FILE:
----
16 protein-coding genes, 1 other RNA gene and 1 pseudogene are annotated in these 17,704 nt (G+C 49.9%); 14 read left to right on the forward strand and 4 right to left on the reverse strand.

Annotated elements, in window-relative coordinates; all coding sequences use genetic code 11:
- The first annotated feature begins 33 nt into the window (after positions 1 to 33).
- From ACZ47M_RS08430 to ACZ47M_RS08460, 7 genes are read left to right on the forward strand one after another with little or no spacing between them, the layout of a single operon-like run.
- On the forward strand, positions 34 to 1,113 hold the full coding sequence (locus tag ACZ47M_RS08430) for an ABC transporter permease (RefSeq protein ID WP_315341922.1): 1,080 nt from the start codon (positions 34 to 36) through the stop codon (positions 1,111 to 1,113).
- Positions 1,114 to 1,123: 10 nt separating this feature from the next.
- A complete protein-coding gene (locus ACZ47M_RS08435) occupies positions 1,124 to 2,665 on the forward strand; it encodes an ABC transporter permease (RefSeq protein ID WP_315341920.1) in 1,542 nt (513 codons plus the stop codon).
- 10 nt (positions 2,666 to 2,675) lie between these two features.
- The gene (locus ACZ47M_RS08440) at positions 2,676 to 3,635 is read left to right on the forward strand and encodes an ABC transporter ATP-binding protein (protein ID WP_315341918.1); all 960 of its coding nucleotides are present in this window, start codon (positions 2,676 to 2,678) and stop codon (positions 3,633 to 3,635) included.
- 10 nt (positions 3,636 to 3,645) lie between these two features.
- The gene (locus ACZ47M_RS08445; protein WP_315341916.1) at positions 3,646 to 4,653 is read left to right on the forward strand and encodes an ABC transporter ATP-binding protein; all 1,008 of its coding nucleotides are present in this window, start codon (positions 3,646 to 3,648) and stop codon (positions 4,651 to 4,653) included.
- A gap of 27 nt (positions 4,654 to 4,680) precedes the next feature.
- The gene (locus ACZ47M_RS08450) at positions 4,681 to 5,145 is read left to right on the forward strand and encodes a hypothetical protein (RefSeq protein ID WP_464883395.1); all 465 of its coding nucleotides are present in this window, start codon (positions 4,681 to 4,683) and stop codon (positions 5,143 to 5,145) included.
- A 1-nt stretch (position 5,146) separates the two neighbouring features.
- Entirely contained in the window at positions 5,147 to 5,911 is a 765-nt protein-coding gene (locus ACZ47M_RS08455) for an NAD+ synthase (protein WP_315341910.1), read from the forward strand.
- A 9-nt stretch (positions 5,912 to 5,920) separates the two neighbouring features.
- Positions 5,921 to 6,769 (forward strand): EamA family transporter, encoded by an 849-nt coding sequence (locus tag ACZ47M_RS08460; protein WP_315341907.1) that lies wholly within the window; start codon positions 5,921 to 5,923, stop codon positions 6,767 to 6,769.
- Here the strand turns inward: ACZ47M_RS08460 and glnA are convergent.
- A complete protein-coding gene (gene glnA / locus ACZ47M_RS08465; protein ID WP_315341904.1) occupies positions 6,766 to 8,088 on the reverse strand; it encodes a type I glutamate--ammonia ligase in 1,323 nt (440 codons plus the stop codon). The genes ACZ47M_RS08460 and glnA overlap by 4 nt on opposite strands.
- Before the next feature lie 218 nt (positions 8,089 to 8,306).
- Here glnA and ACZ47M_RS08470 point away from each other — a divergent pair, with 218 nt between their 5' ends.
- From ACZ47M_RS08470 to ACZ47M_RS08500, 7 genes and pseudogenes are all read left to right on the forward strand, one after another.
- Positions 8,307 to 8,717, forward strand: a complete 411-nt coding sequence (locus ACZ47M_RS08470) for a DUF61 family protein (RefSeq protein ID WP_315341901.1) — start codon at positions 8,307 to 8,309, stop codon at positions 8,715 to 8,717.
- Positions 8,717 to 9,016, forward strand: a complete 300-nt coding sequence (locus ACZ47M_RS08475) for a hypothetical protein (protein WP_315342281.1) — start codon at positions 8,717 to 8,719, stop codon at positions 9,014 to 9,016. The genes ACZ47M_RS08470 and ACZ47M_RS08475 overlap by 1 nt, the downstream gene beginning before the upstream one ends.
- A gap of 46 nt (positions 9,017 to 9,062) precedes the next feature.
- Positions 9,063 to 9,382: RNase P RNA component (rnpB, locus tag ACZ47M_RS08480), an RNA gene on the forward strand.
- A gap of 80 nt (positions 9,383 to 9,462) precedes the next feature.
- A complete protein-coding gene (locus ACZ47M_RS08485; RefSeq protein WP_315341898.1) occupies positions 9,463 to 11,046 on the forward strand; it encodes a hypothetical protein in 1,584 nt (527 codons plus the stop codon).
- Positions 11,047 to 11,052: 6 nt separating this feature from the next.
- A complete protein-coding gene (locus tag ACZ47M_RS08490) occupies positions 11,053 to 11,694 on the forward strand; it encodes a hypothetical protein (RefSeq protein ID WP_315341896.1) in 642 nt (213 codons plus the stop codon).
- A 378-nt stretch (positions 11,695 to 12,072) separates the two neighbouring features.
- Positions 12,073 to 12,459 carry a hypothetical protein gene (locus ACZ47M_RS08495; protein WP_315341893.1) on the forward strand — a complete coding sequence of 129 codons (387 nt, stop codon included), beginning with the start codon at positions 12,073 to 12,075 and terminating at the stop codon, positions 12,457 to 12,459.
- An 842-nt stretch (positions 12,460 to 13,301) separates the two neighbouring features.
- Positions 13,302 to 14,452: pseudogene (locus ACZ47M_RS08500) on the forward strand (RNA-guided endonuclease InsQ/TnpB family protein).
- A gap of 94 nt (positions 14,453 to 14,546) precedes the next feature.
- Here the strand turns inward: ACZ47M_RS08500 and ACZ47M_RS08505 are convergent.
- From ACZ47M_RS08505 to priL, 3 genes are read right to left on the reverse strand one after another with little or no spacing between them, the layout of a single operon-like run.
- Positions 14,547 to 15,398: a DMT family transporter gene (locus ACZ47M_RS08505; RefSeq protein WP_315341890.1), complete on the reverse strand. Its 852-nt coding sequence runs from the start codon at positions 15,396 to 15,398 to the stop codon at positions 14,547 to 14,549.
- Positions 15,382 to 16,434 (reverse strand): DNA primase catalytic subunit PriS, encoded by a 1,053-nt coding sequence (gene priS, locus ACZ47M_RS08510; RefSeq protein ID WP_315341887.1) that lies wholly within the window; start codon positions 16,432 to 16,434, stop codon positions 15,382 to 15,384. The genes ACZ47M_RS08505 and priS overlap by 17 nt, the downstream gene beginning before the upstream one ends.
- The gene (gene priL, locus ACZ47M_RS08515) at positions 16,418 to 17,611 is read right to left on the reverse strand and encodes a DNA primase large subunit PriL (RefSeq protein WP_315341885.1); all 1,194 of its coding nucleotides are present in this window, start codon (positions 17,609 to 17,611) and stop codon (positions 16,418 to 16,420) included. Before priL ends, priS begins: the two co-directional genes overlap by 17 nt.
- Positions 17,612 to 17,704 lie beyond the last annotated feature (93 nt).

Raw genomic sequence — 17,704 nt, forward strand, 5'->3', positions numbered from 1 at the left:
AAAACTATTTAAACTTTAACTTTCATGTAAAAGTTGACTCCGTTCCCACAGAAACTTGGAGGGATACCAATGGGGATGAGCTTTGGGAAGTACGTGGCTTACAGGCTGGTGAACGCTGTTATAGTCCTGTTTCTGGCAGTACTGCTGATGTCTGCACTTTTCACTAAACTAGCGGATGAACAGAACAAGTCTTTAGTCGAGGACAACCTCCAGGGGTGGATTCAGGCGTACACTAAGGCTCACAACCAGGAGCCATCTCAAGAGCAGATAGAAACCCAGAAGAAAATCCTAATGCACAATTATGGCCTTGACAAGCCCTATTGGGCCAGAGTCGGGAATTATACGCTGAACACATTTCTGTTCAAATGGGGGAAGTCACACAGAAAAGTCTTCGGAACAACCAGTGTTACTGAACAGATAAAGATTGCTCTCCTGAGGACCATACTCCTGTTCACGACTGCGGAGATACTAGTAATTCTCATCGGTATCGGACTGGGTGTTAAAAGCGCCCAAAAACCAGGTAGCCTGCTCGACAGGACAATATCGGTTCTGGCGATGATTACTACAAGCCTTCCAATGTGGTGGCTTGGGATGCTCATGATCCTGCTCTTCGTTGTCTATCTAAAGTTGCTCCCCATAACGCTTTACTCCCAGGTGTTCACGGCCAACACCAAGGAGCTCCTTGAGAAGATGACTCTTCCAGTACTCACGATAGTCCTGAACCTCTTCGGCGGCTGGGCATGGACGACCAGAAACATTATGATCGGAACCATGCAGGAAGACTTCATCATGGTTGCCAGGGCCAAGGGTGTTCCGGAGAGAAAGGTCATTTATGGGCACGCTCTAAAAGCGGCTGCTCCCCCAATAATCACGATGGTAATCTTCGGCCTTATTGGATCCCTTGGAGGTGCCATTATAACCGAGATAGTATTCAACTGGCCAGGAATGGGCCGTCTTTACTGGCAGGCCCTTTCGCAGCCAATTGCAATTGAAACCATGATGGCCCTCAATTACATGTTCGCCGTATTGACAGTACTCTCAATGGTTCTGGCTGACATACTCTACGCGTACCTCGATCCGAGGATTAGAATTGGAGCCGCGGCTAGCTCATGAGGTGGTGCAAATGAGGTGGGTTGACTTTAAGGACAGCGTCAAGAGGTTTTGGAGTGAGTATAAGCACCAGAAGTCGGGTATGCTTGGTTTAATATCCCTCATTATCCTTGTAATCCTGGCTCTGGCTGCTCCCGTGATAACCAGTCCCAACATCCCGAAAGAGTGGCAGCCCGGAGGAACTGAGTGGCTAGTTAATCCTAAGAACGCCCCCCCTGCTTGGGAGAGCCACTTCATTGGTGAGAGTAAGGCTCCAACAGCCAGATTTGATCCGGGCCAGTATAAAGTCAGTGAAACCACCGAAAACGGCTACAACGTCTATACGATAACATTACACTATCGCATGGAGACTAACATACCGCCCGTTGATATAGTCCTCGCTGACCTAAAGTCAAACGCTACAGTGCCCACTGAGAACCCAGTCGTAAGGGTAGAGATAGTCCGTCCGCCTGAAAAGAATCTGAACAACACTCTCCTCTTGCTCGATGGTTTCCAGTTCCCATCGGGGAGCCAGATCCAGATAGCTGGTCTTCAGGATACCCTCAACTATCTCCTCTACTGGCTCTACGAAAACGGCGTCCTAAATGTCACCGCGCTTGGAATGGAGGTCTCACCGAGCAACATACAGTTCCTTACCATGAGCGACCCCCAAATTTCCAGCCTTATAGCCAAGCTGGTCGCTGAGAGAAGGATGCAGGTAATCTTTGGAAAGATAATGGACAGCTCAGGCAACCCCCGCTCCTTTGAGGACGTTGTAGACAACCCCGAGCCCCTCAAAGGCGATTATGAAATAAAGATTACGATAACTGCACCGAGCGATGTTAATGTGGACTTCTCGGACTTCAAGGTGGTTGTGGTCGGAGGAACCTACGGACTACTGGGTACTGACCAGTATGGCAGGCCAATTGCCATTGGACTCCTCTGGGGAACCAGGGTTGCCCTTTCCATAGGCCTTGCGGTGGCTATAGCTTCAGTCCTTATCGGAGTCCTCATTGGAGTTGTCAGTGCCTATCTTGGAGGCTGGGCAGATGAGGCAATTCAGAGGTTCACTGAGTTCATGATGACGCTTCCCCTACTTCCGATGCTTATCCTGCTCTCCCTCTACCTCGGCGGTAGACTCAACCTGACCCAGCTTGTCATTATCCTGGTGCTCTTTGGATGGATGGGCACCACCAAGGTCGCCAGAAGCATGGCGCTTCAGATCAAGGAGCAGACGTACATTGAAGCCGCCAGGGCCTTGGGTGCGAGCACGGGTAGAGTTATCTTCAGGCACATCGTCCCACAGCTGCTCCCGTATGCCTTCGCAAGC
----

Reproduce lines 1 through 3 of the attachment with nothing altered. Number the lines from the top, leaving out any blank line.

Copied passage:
16 protein-coding genes, 1 other RNA gene and 1 pseudogene are annotated in these 17,704 nt (G+C 49.9%); 14 read left to right on the forward strand and 4 right to left on the reverse strand.

Annotated elements, in window-relative coordinates; all coding sequences use genetic code 11:
- The first annotated feature begins 33 nt into the window (after positions 1 to 33).